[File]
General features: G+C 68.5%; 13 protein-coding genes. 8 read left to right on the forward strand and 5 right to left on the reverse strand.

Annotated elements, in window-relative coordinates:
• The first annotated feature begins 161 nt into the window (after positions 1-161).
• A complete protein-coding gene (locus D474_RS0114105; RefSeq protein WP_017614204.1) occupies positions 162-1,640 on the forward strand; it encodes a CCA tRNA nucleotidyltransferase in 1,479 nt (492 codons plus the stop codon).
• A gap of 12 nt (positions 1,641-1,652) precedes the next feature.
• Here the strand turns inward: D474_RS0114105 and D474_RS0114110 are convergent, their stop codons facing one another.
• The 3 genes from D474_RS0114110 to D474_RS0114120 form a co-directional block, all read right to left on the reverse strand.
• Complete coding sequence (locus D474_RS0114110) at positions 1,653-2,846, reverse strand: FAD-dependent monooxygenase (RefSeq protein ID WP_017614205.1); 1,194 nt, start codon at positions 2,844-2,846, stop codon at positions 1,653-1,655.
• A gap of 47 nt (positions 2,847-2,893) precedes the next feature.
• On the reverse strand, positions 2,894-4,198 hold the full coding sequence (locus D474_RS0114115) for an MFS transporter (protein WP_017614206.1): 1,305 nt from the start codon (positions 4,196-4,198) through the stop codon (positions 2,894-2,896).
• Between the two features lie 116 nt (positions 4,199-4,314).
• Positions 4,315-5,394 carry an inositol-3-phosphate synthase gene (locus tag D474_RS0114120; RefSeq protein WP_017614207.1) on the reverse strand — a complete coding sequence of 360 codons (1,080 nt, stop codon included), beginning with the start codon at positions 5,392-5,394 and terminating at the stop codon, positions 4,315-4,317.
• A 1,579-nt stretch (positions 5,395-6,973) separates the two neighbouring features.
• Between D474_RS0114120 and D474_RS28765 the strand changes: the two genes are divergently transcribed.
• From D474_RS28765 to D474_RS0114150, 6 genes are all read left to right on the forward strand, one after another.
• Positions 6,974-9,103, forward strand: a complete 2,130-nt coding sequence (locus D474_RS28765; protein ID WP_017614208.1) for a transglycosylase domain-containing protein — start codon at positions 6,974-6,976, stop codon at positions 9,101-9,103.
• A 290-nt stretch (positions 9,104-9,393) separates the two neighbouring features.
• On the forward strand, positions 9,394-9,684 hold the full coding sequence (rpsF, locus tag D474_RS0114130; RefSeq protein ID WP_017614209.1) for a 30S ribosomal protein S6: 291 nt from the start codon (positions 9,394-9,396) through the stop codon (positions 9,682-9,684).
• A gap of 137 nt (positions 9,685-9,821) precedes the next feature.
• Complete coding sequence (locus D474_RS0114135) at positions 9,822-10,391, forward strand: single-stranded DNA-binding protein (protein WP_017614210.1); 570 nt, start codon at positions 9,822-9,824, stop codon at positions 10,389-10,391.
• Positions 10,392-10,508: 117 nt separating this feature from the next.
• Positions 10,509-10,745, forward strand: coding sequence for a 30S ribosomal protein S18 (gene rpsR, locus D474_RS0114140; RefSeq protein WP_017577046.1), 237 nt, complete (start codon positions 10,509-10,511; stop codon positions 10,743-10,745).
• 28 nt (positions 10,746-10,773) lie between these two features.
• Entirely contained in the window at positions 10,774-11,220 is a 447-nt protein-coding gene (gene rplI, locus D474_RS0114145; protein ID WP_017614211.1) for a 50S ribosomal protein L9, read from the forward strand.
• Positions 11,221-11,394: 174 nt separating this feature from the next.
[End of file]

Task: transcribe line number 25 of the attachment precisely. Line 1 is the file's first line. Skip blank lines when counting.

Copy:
• Positions 11,221-11,394: 174 nt separating this feature from the next.